When developing and testing WP7 apps you're pc is connected to either a real WP7 phone or to the WP7 Device Emulator. For a specific development-purpose I would like to connect directly to the development pc (let's call it the host pc) from the WP7 app without having to rely on an external toast-server. I'm using plain sockets, System.Net.Sockets.Socket.
There seem to be two options:
- Obtain the host pc's LAN IP and connect to that
- Connect to localhost
Option 1 usually works well, but not always: The host pc may not necessaily have an IP, in which case there's nothing to connect to. Also, in some scenarios all LAN traffic is directed through a company-wide proxy which will disrupt this mechanism.
That lead me to try out option 2. To my surprise it seems to work, but I need to be more sure than simply "it seems to work". I've googled all over but can't find any definitive answer, not even on Microsoft's site like e.g. http://msdn.microsoft.com/en-us/library/ff754351(v=VS.92).aspx. So this is my question:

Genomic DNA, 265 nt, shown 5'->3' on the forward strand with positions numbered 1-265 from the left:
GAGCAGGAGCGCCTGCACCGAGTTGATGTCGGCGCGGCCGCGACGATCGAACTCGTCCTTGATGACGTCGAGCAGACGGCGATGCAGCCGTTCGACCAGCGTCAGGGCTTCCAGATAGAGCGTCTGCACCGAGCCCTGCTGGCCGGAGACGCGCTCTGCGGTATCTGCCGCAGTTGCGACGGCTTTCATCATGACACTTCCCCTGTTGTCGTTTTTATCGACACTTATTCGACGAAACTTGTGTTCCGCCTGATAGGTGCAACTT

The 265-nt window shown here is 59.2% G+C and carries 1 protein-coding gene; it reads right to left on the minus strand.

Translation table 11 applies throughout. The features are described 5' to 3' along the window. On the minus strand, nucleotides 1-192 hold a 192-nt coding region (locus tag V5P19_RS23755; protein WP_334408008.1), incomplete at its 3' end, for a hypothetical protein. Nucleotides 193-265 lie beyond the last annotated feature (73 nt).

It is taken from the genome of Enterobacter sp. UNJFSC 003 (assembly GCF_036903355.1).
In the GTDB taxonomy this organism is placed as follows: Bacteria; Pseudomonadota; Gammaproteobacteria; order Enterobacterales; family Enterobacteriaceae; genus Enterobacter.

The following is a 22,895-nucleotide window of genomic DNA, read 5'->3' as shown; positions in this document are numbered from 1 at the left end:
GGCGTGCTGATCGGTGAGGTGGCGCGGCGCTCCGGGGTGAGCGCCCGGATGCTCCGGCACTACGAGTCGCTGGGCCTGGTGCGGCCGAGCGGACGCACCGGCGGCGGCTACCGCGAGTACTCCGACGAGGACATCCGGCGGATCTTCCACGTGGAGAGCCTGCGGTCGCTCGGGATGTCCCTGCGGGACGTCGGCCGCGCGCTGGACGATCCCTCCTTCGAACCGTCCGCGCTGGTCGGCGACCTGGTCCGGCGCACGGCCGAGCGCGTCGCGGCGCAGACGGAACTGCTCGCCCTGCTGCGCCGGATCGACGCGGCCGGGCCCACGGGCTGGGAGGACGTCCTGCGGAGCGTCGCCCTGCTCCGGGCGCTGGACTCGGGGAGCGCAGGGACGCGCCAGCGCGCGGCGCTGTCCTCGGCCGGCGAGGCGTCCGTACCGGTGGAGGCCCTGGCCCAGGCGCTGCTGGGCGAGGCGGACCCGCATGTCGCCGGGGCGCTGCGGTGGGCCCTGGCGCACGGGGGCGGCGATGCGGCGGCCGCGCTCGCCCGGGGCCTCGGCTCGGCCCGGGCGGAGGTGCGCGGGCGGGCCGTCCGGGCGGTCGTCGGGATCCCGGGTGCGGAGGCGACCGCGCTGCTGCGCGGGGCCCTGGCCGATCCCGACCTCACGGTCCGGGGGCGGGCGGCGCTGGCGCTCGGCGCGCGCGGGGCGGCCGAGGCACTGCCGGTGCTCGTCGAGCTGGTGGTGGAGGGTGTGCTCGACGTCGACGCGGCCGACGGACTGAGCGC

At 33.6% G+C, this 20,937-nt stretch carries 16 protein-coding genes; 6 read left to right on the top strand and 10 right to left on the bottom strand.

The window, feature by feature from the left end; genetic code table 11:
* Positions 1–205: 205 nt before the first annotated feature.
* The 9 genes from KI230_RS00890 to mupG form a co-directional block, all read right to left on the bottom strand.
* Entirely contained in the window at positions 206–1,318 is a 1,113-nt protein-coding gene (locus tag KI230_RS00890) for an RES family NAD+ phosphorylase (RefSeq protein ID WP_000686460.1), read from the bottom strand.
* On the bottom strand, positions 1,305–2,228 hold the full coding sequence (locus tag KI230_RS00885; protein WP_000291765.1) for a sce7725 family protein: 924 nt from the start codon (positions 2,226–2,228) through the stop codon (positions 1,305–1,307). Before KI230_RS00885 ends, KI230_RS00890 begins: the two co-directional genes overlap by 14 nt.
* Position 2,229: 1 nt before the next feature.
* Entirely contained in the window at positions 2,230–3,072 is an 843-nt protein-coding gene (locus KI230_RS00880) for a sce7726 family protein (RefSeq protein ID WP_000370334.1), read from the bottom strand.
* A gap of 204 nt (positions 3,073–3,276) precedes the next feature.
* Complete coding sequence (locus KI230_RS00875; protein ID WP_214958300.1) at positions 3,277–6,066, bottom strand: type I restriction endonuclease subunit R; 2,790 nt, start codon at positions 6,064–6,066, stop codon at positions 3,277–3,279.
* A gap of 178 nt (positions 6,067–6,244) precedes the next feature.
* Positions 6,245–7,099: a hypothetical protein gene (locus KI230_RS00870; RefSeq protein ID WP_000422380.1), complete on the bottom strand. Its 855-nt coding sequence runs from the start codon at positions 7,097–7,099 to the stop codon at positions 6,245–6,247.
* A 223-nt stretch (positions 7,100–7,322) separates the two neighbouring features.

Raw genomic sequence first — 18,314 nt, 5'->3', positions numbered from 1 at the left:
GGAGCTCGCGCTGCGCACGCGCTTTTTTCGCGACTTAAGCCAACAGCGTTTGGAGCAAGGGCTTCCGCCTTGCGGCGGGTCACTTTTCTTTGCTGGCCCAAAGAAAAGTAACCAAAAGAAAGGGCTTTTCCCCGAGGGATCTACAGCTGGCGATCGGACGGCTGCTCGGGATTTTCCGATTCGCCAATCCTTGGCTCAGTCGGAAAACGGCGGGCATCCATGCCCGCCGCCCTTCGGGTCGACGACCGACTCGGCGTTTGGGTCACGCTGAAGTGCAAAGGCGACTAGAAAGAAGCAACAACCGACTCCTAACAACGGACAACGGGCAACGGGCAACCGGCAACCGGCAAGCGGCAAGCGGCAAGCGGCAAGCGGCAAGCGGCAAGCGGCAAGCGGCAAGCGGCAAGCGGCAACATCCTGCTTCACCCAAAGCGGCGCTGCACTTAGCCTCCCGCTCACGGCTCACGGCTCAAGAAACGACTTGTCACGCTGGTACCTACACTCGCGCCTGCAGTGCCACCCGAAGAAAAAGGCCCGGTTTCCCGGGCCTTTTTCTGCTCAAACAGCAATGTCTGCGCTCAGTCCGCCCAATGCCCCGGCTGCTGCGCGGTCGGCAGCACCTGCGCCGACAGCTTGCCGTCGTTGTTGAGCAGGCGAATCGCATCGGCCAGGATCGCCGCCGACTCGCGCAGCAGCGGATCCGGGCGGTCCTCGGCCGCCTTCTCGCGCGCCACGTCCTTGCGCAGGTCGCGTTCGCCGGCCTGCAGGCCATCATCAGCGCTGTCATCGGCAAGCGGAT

What exactly is the defined behavior of connecting to localhost from a WP7 app?
Altrernatively, is there a fool-proof way of connecting back to the host-pc?
(Let me stress this again: For this particular purpose I can't use toasts, because the development pc may not even be online.)
I work at EQATEC and the application in question is the EQATEC Profiler. Right now the profiler/app-communication is handled by injecting a socket/http-client into the deployed WP7 app that connects back to the profiler's LAN IP address. It works very well and is really fast, but in some very rare cases users are offline and therefore doesn't have an IP, or have some prohibitive lan proxy rules.
Therefore connecting to "localhost" would be excellent if that somehow magically would always work for everybody. It works for me and a couple of test-users, but does it work for all our many thousand profiler users all over the world? I'd like to be more sure.